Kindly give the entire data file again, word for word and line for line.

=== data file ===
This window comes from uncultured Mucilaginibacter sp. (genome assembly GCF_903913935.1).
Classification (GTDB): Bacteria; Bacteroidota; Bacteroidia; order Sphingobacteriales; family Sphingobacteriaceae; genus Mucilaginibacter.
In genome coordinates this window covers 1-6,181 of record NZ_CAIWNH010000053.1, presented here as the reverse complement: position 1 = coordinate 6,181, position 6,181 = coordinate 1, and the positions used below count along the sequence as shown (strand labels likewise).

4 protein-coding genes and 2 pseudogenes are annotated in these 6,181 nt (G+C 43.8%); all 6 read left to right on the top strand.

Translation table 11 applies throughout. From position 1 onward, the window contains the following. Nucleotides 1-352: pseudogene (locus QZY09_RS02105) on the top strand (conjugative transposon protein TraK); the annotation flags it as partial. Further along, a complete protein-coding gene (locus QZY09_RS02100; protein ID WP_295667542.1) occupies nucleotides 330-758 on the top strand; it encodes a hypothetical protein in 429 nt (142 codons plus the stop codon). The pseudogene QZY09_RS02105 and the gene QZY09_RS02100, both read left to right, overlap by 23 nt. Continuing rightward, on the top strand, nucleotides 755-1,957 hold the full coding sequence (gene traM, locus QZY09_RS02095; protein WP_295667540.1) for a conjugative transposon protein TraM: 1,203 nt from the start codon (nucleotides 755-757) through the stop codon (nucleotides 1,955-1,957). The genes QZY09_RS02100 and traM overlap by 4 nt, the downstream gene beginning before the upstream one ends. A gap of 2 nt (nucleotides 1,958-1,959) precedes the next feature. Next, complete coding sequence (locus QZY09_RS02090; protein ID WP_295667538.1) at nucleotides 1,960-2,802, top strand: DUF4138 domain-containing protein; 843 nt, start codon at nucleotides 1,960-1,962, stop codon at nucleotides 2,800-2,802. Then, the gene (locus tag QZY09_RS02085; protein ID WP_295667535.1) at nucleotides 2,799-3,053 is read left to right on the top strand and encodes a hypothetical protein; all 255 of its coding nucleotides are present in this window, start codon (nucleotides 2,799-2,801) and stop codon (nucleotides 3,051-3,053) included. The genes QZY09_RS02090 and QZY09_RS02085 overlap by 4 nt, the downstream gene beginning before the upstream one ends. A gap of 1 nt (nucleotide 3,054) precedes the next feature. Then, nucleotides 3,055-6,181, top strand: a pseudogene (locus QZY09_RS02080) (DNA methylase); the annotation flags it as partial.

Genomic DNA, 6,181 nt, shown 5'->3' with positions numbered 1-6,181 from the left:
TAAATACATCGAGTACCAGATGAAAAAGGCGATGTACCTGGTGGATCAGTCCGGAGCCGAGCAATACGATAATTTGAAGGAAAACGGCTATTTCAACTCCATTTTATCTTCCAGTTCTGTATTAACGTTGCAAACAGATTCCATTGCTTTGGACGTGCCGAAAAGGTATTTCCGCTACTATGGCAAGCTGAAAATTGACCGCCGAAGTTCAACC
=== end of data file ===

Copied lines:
This window comes from uncultured Mucilaginibacter sp. (genome assembly GCF_903913935.1).
Classification (GTDB): Bacteria; Bacteroidota; Bacteroidia; order Sphingobacteriales; family Sphingobacteriaceae; genus Mucilaginibacter.
In genome coordinates this window covers 1-6,181 of record NZ_CAIWNH010000053.1, presented here as the reverse complement: position 1 = coordinate 6,181, position 6,181 = coordinate 1, and the positions used below count along the sequence as shown (strand labels likewise).

4 protein-coding genes and 2 pseudogenes are annotated in these 6,181 nt (G+C 43.8%); all 6 read left to right on the top strand.

Translation table 11 applies throughout. From position 1 onward, the window contains the following. Nucleotides 1-352: pseudogene (locus QZY09_RS02105) on the top strand (conjugative transposon protein TraK); the annotation flags it as partial. Further along, a complete protein-coding gene (locus QZY09_RS02100; protein ID WP_295667542.1) occupies nucleotides 330-758 on the top strand; it encodes a hypothetical protein in 429 nt (142 codons plus the stop codon). The pseudogene QZY09_RS02105 and the gene QZY09_RS02100, both read left to right, overlap by 23 nt. Continuing rightward, on the top strand, nucleotides 755-1,957 hold the full coding sequence (gene traM, locus QZY09_RS02095; protein WP_295667540.1) for a conjugative transposon protein TraM: 1,203 nt from the start codon (nucleotides 755-757) through the stop codon (nucleotides 1,955-1,957). The genes QZY09_RS02100 and traM overlap by 4 nt, the downstream gene beginning before the upstream one ends. A gap of 2 nt (nucleotides 1,958-1,959) precedes the next feature. Next, complete coding sequence (locus QZY09_RS02090; protein ID WP_295667538.1) at nucleotides 1,960-2,802, top strand: DUF4138 domain-containing protein; 843 nt, start codon at nucleotides 1,960-1,962, stop codon at nucleotides 2,800-2,802. Then, the gene (locus tag QZY09_RS02085; protein ID WP_295667535.1) at nucleotides 2,799-3,053 is read left to right on the top strand and encodes a hypothetical protein; all 255 of its coding nucleotides are present in this window, start codon (nucleotides 2,799-2,801) and stop codon (nucleotides 3,051-3,053) included. The genes QZY09_RS02090 and QZY09_RS02085 overlap by 4 nt, the downstream gene beginning before the upstream one ends. A gap of 1 nt (nucleotide 3,054) precedes the next feature. Then, nucleotides 3,055-6,181, top strand: a pseudogene (locus QZY09_RS02080) (DNA methylase); the annotation flags it as partial.

Genomic DNA, 6,181 nt, shown 5'->3' with positions numbered 1-6,181 from the left:
TAAATACATCGAGTACCAGATGAAAAAGGCGATGTACCTGGTGGATCAGTCCGGAGCCGAGCAATACGATAATTTGAAGGAAAACGGCTATTTCAACTCCATTTTATCTTCCAGTTCTGTATTAACGTTGCAAACAGATTCCATTGCTTTGGACGTGCCGAAAAGGTATTTCCGCTACTATGGCAAGCTGAAAATTGACCGCCGAAGTTCAACC